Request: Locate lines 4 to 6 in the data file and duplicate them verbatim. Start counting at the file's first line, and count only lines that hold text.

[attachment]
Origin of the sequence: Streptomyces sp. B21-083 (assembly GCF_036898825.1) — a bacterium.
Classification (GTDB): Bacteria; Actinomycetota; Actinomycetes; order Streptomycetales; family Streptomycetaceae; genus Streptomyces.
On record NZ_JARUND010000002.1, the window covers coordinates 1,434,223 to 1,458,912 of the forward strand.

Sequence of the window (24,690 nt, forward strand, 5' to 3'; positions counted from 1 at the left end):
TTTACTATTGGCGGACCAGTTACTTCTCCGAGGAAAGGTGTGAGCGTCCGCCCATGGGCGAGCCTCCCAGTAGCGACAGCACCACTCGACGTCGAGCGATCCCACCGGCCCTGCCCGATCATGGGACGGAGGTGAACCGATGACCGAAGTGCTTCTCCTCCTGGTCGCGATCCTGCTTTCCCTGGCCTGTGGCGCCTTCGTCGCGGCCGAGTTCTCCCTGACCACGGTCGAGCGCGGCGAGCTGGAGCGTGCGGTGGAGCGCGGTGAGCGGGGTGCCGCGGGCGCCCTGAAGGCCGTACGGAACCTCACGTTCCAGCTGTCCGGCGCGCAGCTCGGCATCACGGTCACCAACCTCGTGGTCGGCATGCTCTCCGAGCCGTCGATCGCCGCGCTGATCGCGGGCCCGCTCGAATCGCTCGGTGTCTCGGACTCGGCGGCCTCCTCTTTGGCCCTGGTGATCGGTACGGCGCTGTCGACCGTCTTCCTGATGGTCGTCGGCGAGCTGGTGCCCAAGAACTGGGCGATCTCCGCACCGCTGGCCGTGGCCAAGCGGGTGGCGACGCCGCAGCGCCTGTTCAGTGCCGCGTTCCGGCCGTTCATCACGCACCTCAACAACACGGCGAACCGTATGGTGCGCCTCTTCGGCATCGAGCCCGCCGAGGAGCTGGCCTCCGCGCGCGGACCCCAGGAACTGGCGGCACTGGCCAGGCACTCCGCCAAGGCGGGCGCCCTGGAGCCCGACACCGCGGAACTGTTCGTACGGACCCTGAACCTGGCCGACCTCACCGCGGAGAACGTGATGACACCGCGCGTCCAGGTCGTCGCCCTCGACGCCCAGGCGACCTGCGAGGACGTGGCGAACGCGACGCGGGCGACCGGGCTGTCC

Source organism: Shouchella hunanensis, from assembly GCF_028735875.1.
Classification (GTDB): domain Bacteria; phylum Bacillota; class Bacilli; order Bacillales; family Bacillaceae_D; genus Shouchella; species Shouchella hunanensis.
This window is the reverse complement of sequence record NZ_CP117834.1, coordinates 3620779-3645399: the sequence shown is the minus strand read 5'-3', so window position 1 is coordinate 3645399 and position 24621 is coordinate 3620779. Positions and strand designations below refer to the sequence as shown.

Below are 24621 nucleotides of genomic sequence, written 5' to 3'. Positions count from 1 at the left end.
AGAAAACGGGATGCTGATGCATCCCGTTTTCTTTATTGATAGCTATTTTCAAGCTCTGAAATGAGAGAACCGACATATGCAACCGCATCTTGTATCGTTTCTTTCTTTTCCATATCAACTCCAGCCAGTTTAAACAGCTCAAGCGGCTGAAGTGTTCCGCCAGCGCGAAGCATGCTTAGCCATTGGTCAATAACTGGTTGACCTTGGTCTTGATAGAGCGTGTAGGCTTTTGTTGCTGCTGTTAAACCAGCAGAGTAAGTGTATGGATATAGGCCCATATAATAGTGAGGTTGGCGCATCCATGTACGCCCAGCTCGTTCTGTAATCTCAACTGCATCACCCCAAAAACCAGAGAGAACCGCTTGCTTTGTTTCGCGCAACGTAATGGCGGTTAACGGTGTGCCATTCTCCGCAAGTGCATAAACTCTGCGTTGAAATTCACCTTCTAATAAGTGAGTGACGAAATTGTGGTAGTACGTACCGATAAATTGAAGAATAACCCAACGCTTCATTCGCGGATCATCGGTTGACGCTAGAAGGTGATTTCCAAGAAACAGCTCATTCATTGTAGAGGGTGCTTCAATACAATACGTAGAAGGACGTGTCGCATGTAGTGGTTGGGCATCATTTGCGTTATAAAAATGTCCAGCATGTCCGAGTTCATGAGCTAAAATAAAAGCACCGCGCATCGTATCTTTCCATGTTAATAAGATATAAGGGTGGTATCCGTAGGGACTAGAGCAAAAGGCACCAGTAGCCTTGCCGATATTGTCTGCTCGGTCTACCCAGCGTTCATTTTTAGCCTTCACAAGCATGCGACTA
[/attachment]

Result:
Sequence of the window (24,690 nt, forward strand, 5' to 3'; positions counted from 1 at the left end):
TTTACTATTGGCGGACCAGTTACTTCTCCGAGGAAAGGTGTGAGCGTCCGCCCATGGGCGAGCCTCCCAGTAGCGACAGCACCACTCGACGTCGAGCGATCCCACCGGCCCTGCCCGATCATGGGACGGAGGTGAACCGATGACCGAAGTGCTTCTCCTCCTGGTCGCGATCCTGCTTTCCCTGGCCTGTGGCGCCTTCGTCGCGGCCGAGTTCTCCCTGACCACGGTCGAGCGCGGCGAGCTGGAGCGTGCGGTGGAGCGCGGTGAGCGGGGTGCCGCGGGCGCCCTGAAGGCCGTACGGAACCTCACGTTCCAGCTGTCCGGCGCGCAGCTCGGCATCACGGTCACCAACCTCGTGGTCGGCATGCTCTCCGAGCCGTCGATCGCCGCGCTGATCGCGGGCCCGCTCGAATCGCTCGGTGTCTCGGACTCGGCGGCCTCCTCTTTGGCCCTGGTGATCGGTACGGCGCTGTCGACCGTCTTCCTGATGGTCGTCGGCGAGCTGGTGCCCAAGAACTGGGCGATCTCCGCACCGCTGGCCGTGGCCAAGCGGGTGGCGACGCCGCAGCGCCTGTTCAGTGCCGCGTTCCGGCCGTTCATCACGCACCTCAACAACACGGCGAACCGTATGGTGCGCCTCTTCGGCATCGAGCCCGCCGAGGAGCTGGCCTCCGCGCGCGGACCCCAGGAACTGGCGGCACTGGCCAGGCACTCCGCCAAGGCGGGCGCCCTGGAGCCCGACACCGCGGAACTGTTCGTACGGACCCTGAACCTGGCCGACCTCACCGCGGAGAACGTGATGACACCGCGCGTCCAGGTCGTCGCCCTCGACGCCCAGGCGACCTGCGAGGACGTGGCGAACGCGACGCGGGCGACCGGGCTGTCC

Source organism: Shouchella hunanensis, from assembly GCF_028735875.1.